This paper will investigate the fourth amendment, unlawful search and seizure, and will explain what is considered to be unlawful and what is not. This paper will also discuss the right of privacy that Americans are entitled to as citizens of the United States. Events that have marked history in regards to the fourth amendment will also be explored, explaining the nature of searches and the key components that coincide. The court ruling in the historic case of Arizona vs. Gant will be explored in detail. This court case set out to establish what was actually considered unlawful, and what guidelines must be followed to be considered lawful. The case suggests that because of probable case that a search would then in fact be lawful. But in this case it is discussed that even when probable cause is present, there is still factors that must be considered.
Unlawful Search and Seizure
Imagine being pulled over while driving on a suspended license; you are handcuffed, and placed in the backseat of a squad car, while the officer searches your car, without your consent. There you are sweating profusely, nervous of what may and will be found, and then it is found, in the glove box a gun and drugs. What should be said in defense? What should be done? Was this in fact a situation where unlawful search and seizure had taken place? Did this go against your constitutional rights as a citizen? There was no consent, but there was probable cause because of the suspended license. Imagine driving with friends and you are speeding. You are then pulled over, the officer smells marijuana, and arrest everyone inside of the vehicle. He then returns to the vehicle, and searches it finding cocaine in a jacket coat pocket. Was this too an act of unlawful search and seizure? Did this go against your reasonable expectation of privacy? The Bill of Rights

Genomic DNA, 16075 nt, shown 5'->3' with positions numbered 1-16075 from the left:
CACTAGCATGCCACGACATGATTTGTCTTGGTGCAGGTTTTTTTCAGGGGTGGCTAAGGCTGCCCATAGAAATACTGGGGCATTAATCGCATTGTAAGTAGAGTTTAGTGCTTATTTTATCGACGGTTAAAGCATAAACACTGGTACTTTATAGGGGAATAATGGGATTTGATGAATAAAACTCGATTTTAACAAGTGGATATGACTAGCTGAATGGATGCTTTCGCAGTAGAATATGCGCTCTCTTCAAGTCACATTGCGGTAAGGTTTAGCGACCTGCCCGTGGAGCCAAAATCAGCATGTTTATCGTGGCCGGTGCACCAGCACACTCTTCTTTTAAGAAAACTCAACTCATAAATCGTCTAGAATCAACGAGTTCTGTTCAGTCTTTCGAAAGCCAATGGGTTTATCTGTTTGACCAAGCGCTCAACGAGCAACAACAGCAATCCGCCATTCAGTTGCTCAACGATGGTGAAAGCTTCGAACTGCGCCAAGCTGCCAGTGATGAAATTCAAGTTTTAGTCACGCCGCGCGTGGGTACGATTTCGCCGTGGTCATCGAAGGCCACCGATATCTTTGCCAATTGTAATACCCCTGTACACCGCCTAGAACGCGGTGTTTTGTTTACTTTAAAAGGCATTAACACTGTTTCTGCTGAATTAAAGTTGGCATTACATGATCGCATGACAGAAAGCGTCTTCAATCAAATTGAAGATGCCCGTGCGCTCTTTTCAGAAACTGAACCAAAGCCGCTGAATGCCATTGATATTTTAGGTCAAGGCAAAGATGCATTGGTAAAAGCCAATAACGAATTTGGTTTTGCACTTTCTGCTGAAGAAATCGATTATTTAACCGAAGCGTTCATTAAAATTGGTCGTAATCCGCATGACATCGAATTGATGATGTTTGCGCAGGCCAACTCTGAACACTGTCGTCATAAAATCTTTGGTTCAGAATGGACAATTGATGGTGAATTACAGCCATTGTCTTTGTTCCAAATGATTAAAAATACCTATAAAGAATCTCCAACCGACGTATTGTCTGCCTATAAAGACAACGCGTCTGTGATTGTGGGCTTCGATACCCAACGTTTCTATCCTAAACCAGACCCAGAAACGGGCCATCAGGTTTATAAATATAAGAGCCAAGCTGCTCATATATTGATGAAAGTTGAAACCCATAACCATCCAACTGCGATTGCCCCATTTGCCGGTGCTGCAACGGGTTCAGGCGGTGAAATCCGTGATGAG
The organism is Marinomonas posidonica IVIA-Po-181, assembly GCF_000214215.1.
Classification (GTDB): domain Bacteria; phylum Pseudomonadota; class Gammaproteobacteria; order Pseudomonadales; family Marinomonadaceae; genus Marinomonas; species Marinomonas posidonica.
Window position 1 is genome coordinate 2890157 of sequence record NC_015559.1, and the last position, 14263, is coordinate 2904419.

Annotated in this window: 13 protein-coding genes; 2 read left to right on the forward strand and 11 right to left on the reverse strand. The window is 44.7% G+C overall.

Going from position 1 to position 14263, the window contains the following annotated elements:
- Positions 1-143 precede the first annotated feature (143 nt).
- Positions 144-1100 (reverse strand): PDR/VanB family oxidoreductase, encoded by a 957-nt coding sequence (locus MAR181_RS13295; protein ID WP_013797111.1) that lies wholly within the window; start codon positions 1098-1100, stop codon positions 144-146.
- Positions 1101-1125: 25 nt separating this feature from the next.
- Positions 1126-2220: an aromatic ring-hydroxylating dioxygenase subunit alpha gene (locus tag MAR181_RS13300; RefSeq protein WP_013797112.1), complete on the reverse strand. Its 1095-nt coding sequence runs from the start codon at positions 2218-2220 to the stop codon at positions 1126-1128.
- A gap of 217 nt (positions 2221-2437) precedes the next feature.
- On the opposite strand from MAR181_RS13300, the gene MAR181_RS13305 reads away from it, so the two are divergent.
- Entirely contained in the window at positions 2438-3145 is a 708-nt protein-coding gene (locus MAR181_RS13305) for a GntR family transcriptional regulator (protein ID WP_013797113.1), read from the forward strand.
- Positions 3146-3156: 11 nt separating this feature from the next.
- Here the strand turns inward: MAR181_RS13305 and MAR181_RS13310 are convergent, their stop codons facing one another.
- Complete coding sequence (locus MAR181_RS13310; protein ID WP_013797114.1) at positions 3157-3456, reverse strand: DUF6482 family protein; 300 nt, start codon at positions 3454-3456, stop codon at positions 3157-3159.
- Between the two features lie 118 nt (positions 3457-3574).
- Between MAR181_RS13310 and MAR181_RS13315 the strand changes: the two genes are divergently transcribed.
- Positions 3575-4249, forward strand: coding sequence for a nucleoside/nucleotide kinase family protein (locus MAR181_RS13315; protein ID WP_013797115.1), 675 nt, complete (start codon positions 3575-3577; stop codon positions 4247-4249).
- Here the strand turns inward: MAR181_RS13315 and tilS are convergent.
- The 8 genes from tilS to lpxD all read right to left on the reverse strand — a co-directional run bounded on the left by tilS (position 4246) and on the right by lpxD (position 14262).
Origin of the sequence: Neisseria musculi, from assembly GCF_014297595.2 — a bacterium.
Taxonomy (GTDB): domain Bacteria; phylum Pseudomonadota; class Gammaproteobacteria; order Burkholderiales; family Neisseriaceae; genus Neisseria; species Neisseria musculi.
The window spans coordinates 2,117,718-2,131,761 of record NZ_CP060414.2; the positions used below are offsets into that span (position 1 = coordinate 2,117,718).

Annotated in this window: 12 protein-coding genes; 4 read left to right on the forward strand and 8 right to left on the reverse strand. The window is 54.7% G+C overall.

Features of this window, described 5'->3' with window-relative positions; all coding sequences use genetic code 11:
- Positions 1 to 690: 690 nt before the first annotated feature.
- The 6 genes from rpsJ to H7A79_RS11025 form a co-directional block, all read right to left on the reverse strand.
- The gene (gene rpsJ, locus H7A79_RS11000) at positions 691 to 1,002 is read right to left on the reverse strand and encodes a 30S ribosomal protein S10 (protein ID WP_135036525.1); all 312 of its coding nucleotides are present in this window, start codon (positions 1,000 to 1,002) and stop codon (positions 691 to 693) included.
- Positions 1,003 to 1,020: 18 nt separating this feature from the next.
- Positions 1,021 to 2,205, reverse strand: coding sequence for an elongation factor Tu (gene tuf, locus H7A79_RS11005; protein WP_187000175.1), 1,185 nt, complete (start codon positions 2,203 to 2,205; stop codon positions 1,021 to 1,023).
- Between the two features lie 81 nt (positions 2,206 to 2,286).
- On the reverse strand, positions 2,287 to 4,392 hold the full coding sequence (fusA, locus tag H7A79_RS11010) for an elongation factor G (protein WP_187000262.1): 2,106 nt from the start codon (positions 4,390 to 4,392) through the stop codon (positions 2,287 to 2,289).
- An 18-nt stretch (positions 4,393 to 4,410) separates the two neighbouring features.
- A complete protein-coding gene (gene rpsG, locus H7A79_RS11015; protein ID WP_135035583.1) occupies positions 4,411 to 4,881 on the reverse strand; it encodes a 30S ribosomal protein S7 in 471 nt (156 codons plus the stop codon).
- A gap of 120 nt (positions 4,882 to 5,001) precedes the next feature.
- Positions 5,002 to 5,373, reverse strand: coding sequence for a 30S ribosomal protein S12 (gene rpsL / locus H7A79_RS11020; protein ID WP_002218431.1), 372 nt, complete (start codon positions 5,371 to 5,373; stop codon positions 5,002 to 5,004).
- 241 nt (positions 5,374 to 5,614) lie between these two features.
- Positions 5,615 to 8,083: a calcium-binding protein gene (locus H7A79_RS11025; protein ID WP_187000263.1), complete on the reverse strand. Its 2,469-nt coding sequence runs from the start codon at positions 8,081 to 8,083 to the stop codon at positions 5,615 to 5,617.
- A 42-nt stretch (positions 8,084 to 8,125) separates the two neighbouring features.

Many of us may struggle when it comes to knowledge about laws, and our constitutional rights as citizens. We want to protect ourselves from situations that may be unconstitutional, but may not be aware of our rights when unconstitutional behavior occurs. When The U.S. Constitution was ratified in 1788 and 1799 there were not many laws set in place in regards to the criminal justice system. “The Fourth Amendment was adopted as a response to the abusive search and seizure practices used by the British government during the American colonial period. The colonists were particularly concerned about broad, particularized searches performed under the authority of general warrants. General warrants authorized searches for persons or papers not named specifically in the warrant” (Josephson, 1996). The U.S. Constitution did not set forth the rights of individuals in enough detail; so ten amendments were added in 1791, and were called the Bill of Rights (Cole & Smith, 2011). According to Cole and Smith (2011), The Bill of Rights are the first ten amendments that were added to the U.S. Constitution to provide specific rights for individuals, including criminal justice rights concerning searches, trials, and punishments. Unlawful search and seizure is the fourth amendment, which is a part of the first ten amendments. Unlawful Search and Seizure
The Fourth Amendment states: the right of the people to be secure in their persons, houses, papers, and effects, against unreasonable searches and seizures, shall not be violated and no Warrant shall issue, but upon probable cause, supported by Oath and affirmation, and particularly describing the place to be searched, and the persons or things to be seized (Cole & Smith, 2011). Unlawful search and seizure was made to limit the capability of law enforcement officers to search a person or property in order to obtain evidence. It is believed that law enforcement should not be able to pursue criminals at all cost. A search is a court document that gives law enforcement the authority to examine and hunt for evidence in...